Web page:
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Family offices should review their real estate holdings as the sector looks vulnerable to climate change

The post-pandemic real estate sector has revived, or so it seems. Global fund inflows hit a record $757 billion in the first nine months of 2021.

But doubts remain. The pandemic may not be over. Economic growth and tenant demand are uneven. 

To make matters worse, a climate change challenge has arrived, requiring owners to achieve net zero emissions from their buildings by 2050.

Wecken & Cie is currently reviewing the future of its controlling stake in German real estate group Demire

Investors are threatening to walk away from deals involving buildings with poor environmental credentials. 

Recent data suggests US real estate exposed to rising sea levels is already selling at a 7% discount, according to the Journal of Financial Economics. Apart from constructing sea walls, there are limits to the prevention of further decline.

Mike Prew, managing director of Jefferies, the investment bank, believes climate change is now the sector’s biggest challenge. 

Family offices that fail to reduce emissions from their properties in their portfolios run the risk of it becoming obsolete, unless they act.

They have a little time with investors currently keen enough to lock into yields of 4% by buying prime property. They believe the sector offers more protection against inflation than bonds, which they are inclined to sell.

But JLL accepts the happiness of the first three quarters of this year can only stretch so far: “The recovery remains uneven, with investment activity strongest in the Americas.” Europe was helped by a bounce for the UK but activity in Asia Pacific was relatively subdued.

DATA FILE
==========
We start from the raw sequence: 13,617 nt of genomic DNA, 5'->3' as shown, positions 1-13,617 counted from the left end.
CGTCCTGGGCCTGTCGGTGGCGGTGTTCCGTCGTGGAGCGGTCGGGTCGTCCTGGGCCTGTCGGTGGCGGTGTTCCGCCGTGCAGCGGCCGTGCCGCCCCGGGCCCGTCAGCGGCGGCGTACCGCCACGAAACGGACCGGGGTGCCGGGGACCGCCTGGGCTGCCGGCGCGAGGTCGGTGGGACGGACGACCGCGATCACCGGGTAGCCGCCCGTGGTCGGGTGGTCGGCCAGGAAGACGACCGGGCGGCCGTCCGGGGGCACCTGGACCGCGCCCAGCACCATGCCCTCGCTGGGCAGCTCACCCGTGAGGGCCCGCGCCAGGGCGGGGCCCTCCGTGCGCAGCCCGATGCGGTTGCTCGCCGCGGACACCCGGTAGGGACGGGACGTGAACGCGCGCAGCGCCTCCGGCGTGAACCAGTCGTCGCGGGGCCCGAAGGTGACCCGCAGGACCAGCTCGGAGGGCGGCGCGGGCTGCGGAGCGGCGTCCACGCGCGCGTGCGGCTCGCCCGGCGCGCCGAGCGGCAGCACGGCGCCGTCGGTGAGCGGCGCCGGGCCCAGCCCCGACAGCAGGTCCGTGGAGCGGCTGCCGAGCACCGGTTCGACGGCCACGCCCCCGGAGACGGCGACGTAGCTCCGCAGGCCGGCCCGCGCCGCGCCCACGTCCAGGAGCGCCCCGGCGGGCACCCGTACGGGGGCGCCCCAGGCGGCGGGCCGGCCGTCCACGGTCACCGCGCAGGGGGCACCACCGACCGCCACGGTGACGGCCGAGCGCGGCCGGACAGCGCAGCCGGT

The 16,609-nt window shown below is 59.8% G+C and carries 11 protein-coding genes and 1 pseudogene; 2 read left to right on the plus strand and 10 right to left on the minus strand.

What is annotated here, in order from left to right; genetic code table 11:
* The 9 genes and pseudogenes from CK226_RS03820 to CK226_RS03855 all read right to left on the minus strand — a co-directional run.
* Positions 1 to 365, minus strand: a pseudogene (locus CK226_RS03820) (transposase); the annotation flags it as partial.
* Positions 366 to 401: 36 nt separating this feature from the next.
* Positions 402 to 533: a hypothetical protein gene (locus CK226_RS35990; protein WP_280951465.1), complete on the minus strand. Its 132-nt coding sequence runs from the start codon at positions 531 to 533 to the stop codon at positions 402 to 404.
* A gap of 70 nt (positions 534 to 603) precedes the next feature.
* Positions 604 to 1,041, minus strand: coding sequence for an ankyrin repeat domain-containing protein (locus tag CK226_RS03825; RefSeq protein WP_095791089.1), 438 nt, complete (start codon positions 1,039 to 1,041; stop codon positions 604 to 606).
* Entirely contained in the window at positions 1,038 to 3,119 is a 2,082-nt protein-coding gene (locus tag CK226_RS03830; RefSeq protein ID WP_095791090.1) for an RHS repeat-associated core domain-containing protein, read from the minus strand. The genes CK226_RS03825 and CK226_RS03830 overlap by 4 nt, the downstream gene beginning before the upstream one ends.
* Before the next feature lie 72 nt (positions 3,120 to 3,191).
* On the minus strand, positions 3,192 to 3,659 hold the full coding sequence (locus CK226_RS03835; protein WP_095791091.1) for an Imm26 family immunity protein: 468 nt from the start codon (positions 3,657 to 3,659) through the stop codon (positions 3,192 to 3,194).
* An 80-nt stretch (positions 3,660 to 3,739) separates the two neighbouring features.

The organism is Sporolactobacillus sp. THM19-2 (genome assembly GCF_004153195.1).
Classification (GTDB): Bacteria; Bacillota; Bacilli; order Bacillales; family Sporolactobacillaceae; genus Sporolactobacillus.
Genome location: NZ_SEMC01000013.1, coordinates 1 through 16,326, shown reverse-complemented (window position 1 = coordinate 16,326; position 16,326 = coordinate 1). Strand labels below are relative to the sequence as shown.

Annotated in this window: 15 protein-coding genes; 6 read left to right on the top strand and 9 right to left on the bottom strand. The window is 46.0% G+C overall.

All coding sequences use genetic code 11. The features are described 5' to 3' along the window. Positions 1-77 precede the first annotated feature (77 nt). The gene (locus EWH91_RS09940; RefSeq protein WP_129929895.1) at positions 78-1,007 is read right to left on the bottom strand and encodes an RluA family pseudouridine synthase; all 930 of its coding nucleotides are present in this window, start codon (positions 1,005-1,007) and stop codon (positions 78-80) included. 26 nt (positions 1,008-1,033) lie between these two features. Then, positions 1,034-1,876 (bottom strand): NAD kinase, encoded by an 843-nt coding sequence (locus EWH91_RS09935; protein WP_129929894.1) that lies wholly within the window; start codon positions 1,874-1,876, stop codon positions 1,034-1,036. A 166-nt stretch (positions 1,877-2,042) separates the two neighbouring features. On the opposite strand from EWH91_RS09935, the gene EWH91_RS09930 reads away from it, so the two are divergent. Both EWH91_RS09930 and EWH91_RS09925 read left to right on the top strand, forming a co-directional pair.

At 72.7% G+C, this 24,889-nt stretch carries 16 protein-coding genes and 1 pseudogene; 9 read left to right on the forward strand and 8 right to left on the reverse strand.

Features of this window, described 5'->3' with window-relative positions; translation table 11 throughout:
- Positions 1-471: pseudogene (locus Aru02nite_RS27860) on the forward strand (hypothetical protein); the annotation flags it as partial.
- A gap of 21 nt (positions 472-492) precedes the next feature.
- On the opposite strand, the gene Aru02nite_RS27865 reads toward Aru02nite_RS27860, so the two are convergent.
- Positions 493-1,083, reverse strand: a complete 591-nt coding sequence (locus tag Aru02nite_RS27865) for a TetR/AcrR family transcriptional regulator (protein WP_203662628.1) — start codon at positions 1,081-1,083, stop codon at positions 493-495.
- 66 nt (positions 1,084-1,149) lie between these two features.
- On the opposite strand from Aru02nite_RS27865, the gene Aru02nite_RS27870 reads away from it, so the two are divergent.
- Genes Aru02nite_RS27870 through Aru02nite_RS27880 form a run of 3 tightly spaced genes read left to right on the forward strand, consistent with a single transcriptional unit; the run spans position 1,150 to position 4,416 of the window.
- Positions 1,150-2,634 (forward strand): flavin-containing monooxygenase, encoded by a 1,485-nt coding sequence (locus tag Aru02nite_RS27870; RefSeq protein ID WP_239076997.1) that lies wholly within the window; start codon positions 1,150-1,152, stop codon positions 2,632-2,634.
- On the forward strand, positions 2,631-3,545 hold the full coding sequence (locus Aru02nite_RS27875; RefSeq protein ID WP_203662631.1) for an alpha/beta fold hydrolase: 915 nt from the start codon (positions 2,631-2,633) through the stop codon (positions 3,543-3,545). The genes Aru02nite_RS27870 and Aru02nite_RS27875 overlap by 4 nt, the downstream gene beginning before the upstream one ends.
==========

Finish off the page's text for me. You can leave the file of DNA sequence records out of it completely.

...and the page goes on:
Purchases are heavily skewed to logistics, storage and multifamily residential property. Demand for offices, retail and hotels is more sporadic.

According to agents, families are maintaining their exposure to real estate. But agents say some are prepared to take advantage of this year’s recovery to sell into strength.

Wecken & Cie is currently reviewing the future of its controlling stake in German real estate group Demire alongside its partner Apollo, the US private equity group. 

They say they have enjoyed a good ride but want someone new to take Demire to the next level.

Wecken first bought a stake in 2015. Demire has tripled funds from its German commercial property business since 2018, when Apollo became involved. In September it owned property worth 1.6 billion euros.

Wecken & Cie is a family office led by Klaus Wecken, a prolific buyer, and seller, of businesses in technology and real estate. In 1997, he sold KHK Software to Sage Group and went on to invest in a total of 45 tech ventures in later years. 

JLL expects a revival in cross-border deal flow towards the end of the year, as international travel picks up. But sentiment remains vulnerable to a resurgence in Covid-19, with parts of Europe a concern. There are definite signs of a return to the office, but progress is halting.